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How to Choose Flooring: 6 Things You Need to Know

Tuesday, October 6, 2020   /   by Earl Gaddi

How to Choose Flooring: 6 Things You Need to Know

When it comes to choosing new floors for your home or apartment, the choices can be daunting. Almost every kind of flooring has some kind of advantage over other styles, and taking all the details from a salesperson or contractor is a lot of work to do. Installing new flooring is an investment that can increase the value of your house, and should not be taken lightly. 
Here's a look at some of the most important stuff you need to know about when selecting floors.

1. Temperature
If you consider tile in your kitchen but your home tends to run on the cold side, vinyl tile is a great choice. It gives you the same look, except it's a lot warmer than the typical tile floor. 
For bedrooms, the colour, design, and affordability of the carpet make it a top choice for many people to use while keeping their feet warm. It's not for everybody, but that being said-it 's incredibly comfortable in the bedroom.

Hardwood is another choice on the warmer side, while laminate appears to run a little colder. If the laminate floors are the way you are going and you are worried about their temperature, consider adding an insulating substance below them, such as cork or foam. This kind of underlay does a real job. Cork flooring is also being used in new homes, and while the look may not be for everyone, in our opinion it looks better than any other content. It's warm and gentle, and if you don't mind looking at it, you should probably check out some samples.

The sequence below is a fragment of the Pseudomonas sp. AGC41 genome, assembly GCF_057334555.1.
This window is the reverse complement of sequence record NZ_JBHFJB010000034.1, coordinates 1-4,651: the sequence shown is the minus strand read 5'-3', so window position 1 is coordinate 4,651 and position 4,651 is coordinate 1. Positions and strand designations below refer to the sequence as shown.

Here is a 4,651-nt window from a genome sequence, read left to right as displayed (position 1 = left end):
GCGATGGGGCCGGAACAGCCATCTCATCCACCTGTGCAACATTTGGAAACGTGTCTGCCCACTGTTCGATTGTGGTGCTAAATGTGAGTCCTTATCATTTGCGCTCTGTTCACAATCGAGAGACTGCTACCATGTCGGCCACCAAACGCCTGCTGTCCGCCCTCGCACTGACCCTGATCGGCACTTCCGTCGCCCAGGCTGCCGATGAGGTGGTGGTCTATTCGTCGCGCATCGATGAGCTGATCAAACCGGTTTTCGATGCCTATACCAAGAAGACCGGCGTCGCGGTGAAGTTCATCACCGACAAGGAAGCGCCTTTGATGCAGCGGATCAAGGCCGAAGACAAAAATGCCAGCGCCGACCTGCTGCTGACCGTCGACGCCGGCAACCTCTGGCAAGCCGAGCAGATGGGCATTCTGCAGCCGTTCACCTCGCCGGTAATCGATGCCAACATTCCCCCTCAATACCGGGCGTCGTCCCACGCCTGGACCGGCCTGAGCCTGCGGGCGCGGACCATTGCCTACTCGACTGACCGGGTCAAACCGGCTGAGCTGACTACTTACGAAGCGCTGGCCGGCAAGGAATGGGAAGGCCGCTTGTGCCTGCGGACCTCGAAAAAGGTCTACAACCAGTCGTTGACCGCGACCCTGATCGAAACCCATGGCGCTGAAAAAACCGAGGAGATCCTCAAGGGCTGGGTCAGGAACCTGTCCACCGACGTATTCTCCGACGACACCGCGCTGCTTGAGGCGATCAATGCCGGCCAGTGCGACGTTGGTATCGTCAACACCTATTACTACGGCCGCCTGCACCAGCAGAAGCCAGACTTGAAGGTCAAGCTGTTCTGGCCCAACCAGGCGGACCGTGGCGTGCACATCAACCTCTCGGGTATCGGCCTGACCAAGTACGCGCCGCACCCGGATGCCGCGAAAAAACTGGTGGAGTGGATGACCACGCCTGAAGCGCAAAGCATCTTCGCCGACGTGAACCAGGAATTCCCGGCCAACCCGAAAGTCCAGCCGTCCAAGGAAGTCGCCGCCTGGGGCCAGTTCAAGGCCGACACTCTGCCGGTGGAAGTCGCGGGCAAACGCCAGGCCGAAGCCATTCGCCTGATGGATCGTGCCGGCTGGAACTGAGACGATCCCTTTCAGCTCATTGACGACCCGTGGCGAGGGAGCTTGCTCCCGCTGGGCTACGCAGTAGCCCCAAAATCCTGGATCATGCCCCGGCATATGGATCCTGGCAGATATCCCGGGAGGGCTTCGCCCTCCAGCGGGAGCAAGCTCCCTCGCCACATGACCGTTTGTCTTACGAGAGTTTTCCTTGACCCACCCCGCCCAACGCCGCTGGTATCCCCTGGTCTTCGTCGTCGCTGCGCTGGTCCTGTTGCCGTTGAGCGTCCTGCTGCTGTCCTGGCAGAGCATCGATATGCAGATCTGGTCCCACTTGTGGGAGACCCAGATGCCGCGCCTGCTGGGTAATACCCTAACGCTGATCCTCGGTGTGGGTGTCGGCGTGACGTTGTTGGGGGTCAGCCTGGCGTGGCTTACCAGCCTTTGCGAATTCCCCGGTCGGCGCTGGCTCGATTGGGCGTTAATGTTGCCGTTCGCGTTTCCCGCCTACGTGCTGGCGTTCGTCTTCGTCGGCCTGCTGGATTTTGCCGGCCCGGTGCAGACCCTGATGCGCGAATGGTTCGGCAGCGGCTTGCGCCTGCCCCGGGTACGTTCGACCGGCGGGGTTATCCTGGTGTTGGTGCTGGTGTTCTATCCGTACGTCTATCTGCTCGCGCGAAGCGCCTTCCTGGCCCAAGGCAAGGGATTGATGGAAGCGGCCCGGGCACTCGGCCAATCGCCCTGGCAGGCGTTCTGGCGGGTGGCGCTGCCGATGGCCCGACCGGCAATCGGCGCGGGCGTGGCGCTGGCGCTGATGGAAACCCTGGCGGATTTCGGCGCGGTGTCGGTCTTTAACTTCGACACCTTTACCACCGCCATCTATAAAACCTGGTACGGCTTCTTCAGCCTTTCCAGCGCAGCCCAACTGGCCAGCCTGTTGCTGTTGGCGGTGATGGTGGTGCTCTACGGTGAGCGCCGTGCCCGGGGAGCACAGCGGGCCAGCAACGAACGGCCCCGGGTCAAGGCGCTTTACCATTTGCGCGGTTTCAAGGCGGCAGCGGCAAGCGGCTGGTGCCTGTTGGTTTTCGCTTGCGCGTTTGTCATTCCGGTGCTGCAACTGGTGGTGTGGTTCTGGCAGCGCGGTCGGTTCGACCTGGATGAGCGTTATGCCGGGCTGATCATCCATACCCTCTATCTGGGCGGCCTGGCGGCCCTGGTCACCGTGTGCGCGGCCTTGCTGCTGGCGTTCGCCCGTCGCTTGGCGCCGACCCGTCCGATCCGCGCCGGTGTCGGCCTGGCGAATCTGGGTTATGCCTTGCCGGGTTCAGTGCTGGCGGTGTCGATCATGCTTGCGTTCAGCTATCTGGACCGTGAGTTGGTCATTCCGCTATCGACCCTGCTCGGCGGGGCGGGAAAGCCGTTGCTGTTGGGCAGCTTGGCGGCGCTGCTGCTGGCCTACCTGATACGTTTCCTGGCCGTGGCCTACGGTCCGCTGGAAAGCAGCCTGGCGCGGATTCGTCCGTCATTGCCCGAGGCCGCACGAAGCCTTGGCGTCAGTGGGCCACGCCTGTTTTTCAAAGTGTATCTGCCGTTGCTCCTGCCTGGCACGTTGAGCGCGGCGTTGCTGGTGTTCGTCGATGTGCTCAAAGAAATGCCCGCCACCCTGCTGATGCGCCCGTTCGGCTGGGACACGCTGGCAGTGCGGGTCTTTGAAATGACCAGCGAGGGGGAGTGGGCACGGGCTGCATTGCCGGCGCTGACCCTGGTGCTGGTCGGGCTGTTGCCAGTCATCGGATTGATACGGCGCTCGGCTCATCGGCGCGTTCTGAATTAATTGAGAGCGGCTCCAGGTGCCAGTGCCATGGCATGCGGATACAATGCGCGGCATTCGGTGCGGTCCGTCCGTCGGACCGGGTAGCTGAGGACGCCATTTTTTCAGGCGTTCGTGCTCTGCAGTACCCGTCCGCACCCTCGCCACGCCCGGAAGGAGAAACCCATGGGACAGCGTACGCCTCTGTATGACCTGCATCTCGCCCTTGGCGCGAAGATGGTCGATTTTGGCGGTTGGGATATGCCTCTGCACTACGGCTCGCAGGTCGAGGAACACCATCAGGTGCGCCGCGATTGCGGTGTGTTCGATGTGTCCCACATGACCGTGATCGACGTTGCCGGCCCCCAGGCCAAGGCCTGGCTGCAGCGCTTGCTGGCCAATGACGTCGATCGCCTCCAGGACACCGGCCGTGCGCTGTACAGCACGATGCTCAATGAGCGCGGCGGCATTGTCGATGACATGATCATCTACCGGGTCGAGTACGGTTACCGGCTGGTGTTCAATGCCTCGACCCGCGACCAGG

2. Look & Maintenance
The look of the floor you select is on the other side of the coin, one of the least ignored considerations that buyers consider when selecting flooring. There are other important factors to examine when selecting a presentation-based style that you might not think about when viewing samples. 
Hardwood and laminate flooring are most people's first choice in terms of aesthetics, but be sure you do your homework before you make any decisions. First and foremost, you can decide how your flooring would look under the lighting of your house. Bring the flooring samples to your room before you instal to make sure it looks the same in the store as it does in your house. You should also remember what kind of maintenance your flooring requires. Laminate, for example, doesn't catch dust particles like carpets, so if you have allergies, it may be a good option for you. It's also easy to clean, and like hardwood, it'll last a long time if it's properly built and maintained.

3. Durability
Bathrooms and laundry rooms will also have different styles of flooring than kitchens or living rooms, and durability should be a key factor in the selection phase. 
Laminate has many compressed layers which make it very durable, although it is not necessarily the most practical option for high-humidity areas such as the bathroom and kitchen. Moisture can see in and cause swelling, which is certainly something you don't want to see. On average, it will last 10-20 years, though hardwood can go much longer. Hardwood floor finishing is an option as it's all-natural, but when laminate flooring begins to wear it's pretty finished.